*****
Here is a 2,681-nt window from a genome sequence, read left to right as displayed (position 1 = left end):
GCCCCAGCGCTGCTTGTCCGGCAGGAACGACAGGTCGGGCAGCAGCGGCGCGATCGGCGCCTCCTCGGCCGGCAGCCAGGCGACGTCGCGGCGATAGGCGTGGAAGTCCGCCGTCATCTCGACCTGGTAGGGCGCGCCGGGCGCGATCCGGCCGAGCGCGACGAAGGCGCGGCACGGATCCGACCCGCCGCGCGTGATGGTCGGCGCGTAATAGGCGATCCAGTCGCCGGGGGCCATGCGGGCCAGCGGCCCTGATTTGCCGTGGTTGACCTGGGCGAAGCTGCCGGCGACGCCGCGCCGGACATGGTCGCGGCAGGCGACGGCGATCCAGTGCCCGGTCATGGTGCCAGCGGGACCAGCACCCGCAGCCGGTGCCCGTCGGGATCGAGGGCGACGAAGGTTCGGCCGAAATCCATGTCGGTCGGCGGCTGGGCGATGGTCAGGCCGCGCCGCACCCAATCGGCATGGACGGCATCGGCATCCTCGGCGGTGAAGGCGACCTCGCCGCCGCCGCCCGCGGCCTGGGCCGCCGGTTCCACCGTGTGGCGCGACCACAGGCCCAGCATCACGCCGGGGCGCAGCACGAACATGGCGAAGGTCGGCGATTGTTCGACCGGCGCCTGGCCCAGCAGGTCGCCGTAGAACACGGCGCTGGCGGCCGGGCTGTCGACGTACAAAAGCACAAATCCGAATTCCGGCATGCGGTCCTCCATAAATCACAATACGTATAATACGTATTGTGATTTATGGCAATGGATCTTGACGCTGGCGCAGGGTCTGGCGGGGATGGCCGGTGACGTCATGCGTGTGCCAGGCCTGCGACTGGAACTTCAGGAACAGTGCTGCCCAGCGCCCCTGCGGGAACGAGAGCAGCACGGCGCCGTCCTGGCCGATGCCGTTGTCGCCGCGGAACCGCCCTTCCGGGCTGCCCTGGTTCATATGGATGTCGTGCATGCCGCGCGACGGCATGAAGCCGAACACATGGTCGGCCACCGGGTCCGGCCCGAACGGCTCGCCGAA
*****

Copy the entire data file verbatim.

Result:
Here is a 2,681-nt window from a genome sequence, read left to right as displayed (position 1 = left end):
GCCCCAGCGCTGCTTGTCCGGCAGGAACGACAGGTCGGGCAGCAGCGGCGCGATCGGCGCCTCCTCGGCCGGCAGCCAGGCGACGTCGCGGCGATAGGCGTGGAAGTCCGCCGTCATCTCGACCTGGTAGGGCGCGCCGGGCGCGATCCGGCCGAGCGCGACGAAGGCGCGGCACGGATCCGACCCGCCGCGCGTGATGGTCGGCGCGTAATAGGCGATCCAGTCGCCGGGGGCCATGCGGGCCAGCGGCCCTGATTTGCCGTGGTTGACCTGGGCGAAGCTGCCGGCGACGCCGCGCCGGACATGGTCGCGGCAGGCGACGGCGATCCAGTGCCCGGTCATGGTGCCAGCGGGACCAGCACCCGCAGCCGGTGCCCGTCGGGATCGAGGGCGACGAAGGTTCGGCCGAAATCCATGTCGGTCGGCGGCTGGGCGATGGTCAGGCCGCGCCGCACCCAATCGGCATGGACGGCATCGGCATCCTCGGCGGTGAAGGCGACCTCGCCGCCGCCGCCCGCGGCCTGGGCCGCCGGTTCCACCGTGTGGCGCGACCACAGGCCCAGCATCACGCCGGGGCGCAGCACGAACATGGCGAAGGTCGGCGATTGTTCGACCGGCGCCTGGCCCAGCAGGTCGCCGTAGAACACGGCGCTGGCGGCCGGGCTGTCGACGTACAAAAGCACAAATCCGAATTCCGGCATGCGGTCCTCCATAAATCACAATACGTATAATACGTATTGTGATTTATGGCAATGGATCTTGACGCTGGCGCAGGGTCTGGCGGGGATGGCCGGTGACGTCATGCGTGTGCCAGGCCTGCGACTGGAACTTCAGGAACAGTGCTGCCCAGCGCCCCTGCGGGAACGAGAGCAGCACGGCGCCGTCCTGGCCGATGCCGTTGTCGCCGCGGAACCGCCCTTCCGGGCTGCCCTGGTTCATATGGATGTCGTGCATGCCGCGCGACGGCATGAAGCCGAACACATGGTCGGCCACCGGGTCCGGCCCGAACGGCTCGCCGAA